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NCAA emerging leaders learn, connect and dream big

Leadership development seminar brings together aspiring college sports professionals

The stage and podium in Christine Grant Ballroom in the NCAA national office wouldn’t suffice for Meg Stevens. She was to deliver the keynote for the 2015 NCAA Emerging Leaders Seminar and wanted to be at eye level with the some 220 aspiring athletics administrators. She chose to stay off the stage, and hit the floor

She paced between the round tables with brief pauses, placed her hands on her hips like a coach would. She was ready to coach them for success and prepare for the hard work ahead; she was coaching them for life.

“I want you to dream big,” said Stevens, director of athletics at Division III’s Averett University in Virginia. “It’s not going to be sunshine and rainbows as we get there. It’s OK to dream big.”

There was nary a dull moment in Stevens’ career path. One hand alone can’t count the roles she assumed to reach her current post. She welcomed each job with open arms, she says, and left them better than she found them.

“I’m a builder,” she told the eager group of interns and graduate assistants, emphasizing that opportunity is what one makes of it and that success should be measured by one’s own metric.

Stevens’ journey helped shape her values and philosophy -- first as an intern at the Eastern College Athletic Conference, then as a lacrosse coach for 11 years, building a new program from the ground up, and eventually as senior woman administrator at Buffalo State, State University of New York. Today, Stevens exercises her principles daily at her job and continues to build and coach those around her – including the attendees at the seminar Jan. 28-30 at the national office in Indianapolis.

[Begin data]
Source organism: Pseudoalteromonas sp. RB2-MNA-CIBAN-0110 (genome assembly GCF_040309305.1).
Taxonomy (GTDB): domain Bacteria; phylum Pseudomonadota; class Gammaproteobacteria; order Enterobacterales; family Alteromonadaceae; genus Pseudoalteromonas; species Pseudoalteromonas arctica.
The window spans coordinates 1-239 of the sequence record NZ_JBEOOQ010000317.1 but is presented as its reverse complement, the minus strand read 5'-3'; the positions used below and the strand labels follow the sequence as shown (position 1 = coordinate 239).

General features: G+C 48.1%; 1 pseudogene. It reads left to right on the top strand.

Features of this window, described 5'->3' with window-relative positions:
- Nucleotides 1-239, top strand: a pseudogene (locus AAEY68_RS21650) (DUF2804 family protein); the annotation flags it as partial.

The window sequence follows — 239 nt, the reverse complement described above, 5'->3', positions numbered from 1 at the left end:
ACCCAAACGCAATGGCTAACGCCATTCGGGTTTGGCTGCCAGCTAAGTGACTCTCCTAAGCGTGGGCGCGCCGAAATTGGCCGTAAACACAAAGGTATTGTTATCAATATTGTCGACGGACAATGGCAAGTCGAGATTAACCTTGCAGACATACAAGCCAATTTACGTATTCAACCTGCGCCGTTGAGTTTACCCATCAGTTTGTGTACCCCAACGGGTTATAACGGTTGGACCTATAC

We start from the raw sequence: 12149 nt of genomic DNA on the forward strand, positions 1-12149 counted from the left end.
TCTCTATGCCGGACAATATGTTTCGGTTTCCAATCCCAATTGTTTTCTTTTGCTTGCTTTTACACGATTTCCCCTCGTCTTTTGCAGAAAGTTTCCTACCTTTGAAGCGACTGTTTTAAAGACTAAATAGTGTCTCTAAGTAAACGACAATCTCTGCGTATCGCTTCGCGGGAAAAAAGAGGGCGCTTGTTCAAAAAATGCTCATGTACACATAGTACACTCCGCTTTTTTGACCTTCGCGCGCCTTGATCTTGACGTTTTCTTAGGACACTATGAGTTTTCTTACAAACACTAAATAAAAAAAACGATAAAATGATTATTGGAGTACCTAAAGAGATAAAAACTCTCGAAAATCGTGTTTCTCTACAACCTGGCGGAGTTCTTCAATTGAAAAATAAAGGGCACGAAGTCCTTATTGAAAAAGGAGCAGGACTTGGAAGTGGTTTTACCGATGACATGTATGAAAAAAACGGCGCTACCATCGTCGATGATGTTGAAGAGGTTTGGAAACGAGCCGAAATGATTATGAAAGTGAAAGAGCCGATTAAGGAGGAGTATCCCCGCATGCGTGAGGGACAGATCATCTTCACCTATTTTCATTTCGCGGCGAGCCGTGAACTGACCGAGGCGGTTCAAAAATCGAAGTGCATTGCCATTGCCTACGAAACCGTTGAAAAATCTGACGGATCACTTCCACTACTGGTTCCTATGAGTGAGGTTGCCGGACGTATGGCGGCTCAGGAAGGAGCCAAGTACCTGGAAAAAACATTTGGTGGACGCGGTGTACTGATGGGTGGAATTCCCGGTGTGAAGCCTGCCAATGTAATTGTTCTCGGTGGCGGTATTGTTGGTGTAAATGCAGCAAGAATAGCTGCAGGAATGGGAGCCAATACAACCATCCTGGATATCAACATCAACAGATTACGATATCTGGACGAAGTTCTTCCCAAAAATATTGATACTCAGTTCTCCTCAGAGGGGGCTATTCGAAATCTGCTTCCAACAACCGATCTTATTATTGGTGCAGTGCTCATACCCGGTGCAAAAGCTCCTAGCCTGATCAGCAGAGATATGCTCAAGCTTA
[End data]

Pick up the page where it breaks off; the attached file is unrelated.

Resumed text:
The annual professional development event welcomes graduate assistants, interns and fellows from the three NCAA divisions, as well as affiliated organizations such as the National Association of Collegiate Directors of Athletics and the College Football Playoff. During the three-day program, the participants went through a personality assessment using the DiSC personal assessment tool, participated in a group project and had opportunities to learn from industry professionals.

Aside from the business card exchanges and firm handshakes with professionals, attendees connected with each other. Between the networking bingo during registration and the team dynamics project, Margaret Wilkins and Kristin Willeford created not only a professional relationship but also a friendship.

Wilkins, a graduate assistant at the Central Intercollegiate Athletic Association, and Willeford, a graduate assistant athletic trainer at Illinois State University, met on the first day of the seminar, learned they would be on the same team dynamics group and then discovered they were roommates.

“I feel so inspired and good to know there are others in the world like me – that I’m not the only person that thinks this way and there are others that have this same passion,” Wilkins said.

The first full day of seminar programing began with NCAA President Mark Emmert discussing the Association with the large group. He said he recognized the potential in the room and told them that the future of college sports can be shaped by administrators, coaches and even faculty – all of whom work together to govern college sports through NCAA membership.